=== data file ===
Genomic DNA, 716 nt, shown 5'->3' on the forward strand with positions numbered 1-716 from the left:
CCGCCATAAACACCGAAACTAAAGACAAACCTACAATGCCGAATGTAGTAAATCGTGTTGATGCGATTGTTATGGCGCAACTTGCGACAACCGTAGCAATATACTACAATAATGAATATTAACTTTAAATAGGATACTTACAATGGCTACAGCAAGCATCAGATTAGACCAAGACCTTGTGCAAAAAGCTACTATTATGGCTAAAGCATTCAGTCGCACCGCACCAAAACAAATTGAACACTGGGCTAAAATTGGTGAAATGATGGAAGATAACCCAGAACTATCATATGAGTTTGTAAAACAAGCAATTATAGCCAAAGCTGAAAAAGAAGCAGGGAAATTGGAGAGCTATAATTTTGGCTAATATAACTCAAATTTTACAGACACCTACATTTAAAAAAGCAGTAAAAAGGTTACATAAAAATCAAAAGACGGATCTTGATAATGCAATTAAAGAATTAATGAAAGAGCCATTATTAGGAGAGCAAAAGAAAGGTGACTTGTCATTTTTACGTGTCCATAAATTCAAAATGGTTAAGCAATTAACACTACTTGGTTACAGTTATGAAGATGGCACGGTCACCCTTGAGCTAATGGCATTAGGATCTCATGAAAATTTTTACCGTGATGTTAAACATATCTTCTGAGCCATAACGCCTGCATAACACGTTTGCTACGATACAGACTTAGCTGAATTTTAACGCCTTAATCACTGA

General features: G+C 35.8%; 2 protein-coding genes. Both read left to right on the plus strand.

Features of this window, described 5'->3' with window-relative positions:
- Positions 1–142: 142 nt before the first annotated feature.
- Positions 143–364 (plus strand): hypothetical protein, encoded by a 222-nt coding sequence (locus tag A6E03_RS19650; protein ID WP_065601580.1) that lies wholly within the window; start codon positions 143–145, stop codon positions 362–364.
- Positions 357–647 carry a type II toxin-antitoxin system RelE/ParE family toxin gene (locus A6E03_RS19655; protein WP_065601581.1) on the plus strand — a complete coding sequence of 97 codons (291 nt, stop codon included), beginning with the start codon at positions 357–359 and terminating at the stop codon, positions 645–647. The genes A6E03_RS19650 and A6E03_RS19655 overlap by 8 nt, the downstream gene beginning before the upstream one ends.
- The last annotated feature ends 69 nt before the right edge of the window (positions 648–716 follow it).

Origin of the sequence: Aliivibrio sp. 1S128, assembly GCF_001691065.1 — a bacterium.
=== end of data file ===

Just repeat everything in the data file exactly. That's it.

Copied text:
Genomic DNA, 716 nt, shown 5'->3' on the forward strand with positions numbered 1-716 from the left:
CCGCCATAAACACCGAAACTAAAGACAAACCTACAATGCCGAATGTAGTAAATCGTGTTGATGCGATTGTTATGGCGCAACTTGCGACAACCGTAGCAATATACTACAATAATGAATATTAACTTTAAATAGGATACTTACAATGGCTACAGCAAGCATCAGATTAGACCAAGACCTTGTGCAAAAAGCTACTATTATGGCTAAAGCATTCAGTCGCACCGCACCAAAACAAATTGAACACTGGGCTAAAATTGGTGAAATGATGGAAGATAACCCAGAACTATCATATGAGTTTGTAAAACAAGCAATTATAGCCAAAGCTGAAAAAGAAGCAGGGAAATTGGAGAGCTATAATTTTGGCTAATATAACTCAAATTTTACAGACACCTACATTTAAAAAAGCAGTAAAAAGGTTACATAAAAATCAAAAGACGGATCTTGATAATGCAATTAAAGAATTAATGAAAGAGCCATTATTAGGAGAGCAAAAGAAAGGTGACTTGTCATTTTTACGTGTCCATAAATTCAAAATGGTTAAGCAATTAACACTACTTGGTTACAGTTATGAAGATGGCACGGTCACCCTTGAGCTAATGGCATTAGGATCTCATGAAAATTTTTACCGTGATGTTAAACATATCTTCTGAGCCATAACGCCTGCATAACACGTTTGCTACGATACAGACTTAGCTGAATTTTAACGCCTTAATCACTGA

General features: G+C 35.8%; 2 protein-coding genes. Both read left to right on the plus strand.

Features of this window, described 5'->3' with window-relative positions:
- Positions 1–142: 142 nt before the first annotated feature.
- Positions 143–364 (plus strand): hypothetical protein, encoded by a 222-nt coding sequence (locus tag A6E03_RS19650; protein ID WP_065601580.1) that lies wholly within the window; start codon positions 143–145, stop codon positions 362–364.
- Positions 357–647 carry a type II toxin-antitoxin system RelE/ParE family toxin gene (locus A6E03_RS19655; protein WP_065601581.1) on the plus strand — a complete coding sequence of 97 codons (291 nt, stop codon included), beginning with the start codon at positions 357–359 and terminating at the stop codon, positions 645–647. The genes A6E03_RS19650 and A6E03_RS19655 overlap by 8 nt, the downstream gene beginning before the upstream one ends.
- The last annotated feature ends 69 nt before the right edge of the window (positions 648–716 follow it).

Origin of the sequence: Aliivibrio sp. 1S128, assembly GCF_001691065.1 — a bacterium.